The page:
Scarlet Letter- Grey

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The Scarlet Letter

Scarlet Letter Analysis

Scarlet Letter Analysis.
Kelsey Federspill Scarlet Letter Literary Analysis R5 12. 2. 12 Over Coming Guilt Remorse is a feeling experienced after committing an act that produces a sense of guilt. A life lesson can be learned in Nathaniel Hawthorne’s novel, The Scarlet Letter, about the theme of guilt. Everyone experiences guilt when they commit a sin or human frailty but the way one handles the feelings of guilt is different.
Guilt is expressed in three main ways: ignoring or hiding the sin and letting the guilt build up on the inside, blaming others for the sin and wanting revenge for the way the person feels, and embracing the sin committed and not releasing the guilt. The different ways guilt is experienced determines the way it is punished: by others or no one at all. But punishment for the sin doesn’t always affect the amount of guilt felt by one. Hawthorne uses symbolism and irony to demonstrate that guilt should not take over one’s life, rather it should be a lesson learned of embracement, forgiveness, and acceptance.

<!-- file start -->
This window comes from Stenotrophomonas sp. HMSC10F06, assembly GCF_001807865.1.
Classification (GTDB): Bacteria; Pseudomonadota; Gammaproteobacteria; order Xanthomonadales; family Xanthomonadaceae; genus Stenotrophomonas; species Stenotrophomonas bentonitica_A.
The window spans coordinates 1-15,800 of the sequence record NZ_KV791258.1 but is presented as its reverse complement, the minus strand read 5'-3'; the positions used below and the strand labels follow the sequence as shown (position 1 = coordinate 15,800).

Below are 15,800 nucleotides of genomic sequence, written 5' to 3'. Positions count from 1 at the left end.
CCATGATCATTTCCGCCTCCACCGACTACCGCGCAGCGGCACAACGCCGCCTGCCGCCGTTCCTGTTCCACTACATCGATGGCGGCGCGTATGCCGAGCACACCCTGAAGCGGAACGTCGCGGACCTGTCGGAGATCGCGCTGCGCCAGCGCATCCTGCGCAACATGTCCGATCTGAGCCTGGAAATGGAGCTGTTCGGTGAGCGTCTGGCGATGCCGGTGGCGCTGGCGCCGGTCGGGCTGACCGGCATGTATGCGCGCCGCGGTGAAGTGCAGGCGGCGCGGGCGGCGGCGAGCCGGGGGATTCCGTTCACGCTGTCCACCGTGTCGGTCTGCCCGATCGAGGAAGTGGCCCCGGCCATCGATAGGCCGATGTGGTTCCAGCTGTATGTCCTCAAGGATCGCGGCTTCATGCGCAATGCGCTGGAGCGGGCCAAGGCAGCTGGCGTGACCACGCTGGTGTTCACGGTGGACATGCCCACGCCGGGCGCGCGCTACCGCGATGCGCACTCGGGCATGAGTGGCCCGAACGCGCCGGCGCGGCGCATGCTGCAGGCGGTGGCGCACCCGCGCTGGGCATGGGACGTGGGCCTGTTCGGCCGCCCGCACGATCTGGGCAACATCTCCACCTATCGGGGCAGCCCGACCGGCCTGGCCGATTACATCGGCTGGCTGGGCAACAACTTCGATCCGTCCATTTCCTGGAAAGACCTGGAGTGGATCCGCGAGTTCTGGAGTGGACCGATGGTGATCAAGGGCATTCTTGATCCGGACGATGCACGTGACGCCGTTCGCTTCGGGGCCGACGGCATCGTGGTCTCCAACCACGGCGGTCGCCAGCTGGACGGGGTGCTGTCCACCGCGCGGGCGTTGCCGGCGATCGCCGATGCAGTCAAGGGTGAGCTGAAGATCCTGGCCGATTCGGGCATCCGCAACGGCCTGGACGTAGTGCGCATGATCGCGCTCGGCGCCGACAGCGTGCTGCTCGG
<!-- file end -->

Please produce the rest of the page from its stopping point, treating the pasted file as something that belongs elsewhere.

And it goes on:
In The Scarlet Letter, the character Hester Prynne is well known for the scarlet letter that she was forced to wear. Prynne embraced the punishment of the scarlet letter and used the punishment in a unique way, “On the breast of her gown in fine red cloth, surrounded with an elaborate embroidery and fantastic flourishes of gold thread, appeared the letter A” (37). The letter ‘A’ represented the sin of adultery that Prynne had committed.

The community choose this form of punishment for Prynne to make her feel guilty for the act of adultery she committed and used it as an example to the rest of the community. As Prynne egresses from prison Hawthorne describes the scene, “the scene was not without a mixture of awe, such as must always invest the spectacle of guilt and shame in a fellow-creature” (39). Prynne chooses to embrace the scarlet letter rather than let the feeling of guilt take over her life because she desired to set a good example for her daughter, Pearl.